Some cars we have previously featured owe their rarity to age and/or banger racers. Others were models that never seemed to appeal to the British motorist, while Paul Hill’s white 1967 BMW belongs to a third category; the vastly expensive. A price of £1,777 10s 6d meant it was over £400 more costly than a Rover P6, but enthusiasts regarded it as worth every penny. Equally importantly, the 2000 was part of a dynasty that saved one of the world’s famous marques.
In the late 1950s, BMW lost money on its imposing “Baroque Angel” saloon, while the profit margins on producing its Isetta bubble cars were narrow. The Deutsche Bank even considered selling the company to Daimler-Benz. However, the industrialist Herbert Quant took control in 1959, which funded a crucial new model. For many years BMW had lacked a medium/large saloon that would rival the Borgward Isabella and appeal to Aufsteigers (social climbers) seeking more prestige than a Ford or Opel could offer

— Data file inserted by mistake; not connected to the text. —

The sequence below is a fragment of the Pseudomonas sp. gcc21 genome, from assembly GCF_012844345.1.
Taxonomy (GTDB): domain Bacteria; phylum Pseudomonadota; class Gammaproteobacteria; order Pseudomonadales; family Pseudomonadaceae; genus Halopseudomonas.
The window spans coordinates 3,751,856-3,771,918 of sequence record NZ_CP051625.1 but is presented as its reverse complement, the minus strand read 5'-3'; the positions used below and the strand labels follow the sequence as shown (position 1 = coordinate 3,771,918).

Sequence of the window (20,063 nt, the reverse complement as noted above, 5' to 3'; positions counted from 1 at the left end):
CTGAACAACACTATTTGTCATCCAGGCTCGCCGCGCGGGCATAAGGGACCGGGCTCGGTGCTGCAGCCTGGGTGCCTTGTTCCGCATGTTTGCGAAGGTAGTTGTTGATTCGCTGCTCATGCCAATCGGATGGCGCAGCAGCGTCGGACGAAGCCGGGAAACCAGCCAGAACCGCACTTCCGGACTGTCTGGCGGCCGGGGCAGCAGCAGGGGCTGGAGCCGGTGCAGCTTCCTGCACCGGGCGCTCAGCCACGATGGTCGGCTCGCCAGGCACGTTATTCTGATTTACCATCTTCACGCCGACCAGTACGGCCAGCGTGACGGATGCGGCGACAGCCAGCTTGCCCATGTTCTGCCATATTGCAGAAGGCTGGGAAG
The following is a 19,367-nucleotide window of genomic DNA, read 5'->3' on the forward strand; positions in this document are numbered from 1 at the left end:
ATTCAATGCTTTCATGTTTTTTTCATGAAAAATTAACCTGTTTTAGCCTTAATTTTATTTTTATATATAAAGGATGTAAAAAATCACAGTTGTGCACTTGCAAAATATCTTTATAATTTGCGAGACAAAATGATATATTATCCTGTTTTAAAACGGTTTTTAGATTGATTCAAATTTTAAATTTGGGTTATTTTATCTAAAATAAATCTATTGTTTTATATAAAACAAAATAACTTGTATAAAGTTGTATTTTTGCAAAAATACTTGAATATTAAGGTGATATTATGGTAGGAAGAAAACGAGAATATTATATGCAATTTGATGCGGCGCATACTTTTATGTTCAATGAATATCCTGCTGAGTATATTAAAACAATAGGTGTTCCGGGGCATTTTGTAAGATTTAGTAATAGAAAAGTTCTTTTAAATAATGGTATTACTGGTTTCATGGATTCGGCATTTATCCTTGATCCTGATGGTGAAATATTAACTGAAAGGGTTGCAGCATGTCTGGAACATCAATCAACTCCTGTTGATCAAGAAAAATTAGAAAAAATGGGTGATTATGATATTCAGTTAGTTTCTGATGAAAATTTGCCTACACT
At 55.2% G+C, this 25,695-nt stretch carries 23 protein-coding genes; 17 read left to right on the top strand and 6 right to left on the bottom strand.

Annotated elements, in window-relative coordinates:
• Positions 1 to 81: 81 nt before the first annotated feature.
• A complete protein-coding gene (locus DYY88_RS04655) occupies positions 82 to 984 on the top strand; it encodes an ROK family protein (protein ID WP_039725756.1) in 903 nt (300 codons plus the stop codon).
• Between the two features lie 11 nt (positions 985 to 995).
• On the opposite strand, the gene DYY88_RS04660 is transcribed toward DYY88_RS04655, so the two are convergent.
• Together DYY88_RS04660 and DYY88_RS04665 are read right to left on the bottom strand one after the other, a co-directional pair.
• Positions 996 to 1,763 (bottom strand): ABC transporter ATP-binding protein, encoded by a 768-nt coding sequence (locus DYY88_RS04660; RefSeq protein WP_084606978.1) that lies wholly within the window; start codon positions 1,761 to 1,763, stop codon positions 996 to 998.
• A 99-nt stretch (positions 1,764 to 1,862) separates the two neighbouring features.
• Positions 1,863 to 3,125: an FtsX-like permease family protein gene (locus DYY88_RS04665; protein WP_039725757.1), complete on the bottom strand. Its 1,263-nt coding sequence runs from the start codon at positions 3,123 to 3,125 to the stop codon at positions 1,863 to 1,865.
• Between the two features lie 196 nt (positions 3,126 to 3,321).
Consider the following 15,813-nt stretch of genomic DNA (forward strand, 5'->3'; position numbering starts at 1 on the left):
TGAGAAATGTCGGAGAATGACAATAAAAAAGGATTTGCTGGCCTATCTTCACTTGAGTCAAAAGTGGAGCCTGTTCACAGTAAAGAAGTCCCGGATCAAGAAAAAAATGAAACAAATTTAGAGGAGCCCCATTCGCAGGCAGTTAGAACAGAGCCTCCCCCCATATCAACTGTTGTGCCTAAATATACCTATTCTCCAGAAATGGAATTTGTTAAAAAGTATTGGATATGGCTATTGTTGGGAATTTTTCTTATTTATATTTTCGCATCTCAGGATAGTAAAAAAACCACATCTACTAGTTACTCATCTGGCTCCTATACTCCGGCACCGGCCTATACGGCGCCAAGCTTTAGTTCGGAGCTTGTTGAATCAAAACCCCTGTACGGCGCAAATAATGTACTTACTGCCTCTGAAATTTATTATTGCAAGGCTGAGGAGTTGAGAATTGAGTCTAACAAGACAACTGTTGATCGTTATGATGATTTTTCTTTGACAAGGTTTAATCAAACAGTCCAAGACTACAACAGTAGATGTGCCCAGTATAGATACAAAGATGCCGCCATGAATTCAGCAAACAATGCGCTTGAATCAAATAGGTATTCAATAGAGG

When the 1500 “Neue Klasse” (New Class) debuted at the 1961 Frankfurt motor show, BMW’s sales team received thousands of advance orders before the event closed. According to the brochure, the SOHC 1.5-litre engine would be “up to the minute for the next ten years” and the 1500’s appearance was another selling point.
Hill regards the Neue Klasse as possessing “very clean lines, with its double kidney grille and ‘kink’, in the rear window, to compensate for a potential weak point on the C pillar”.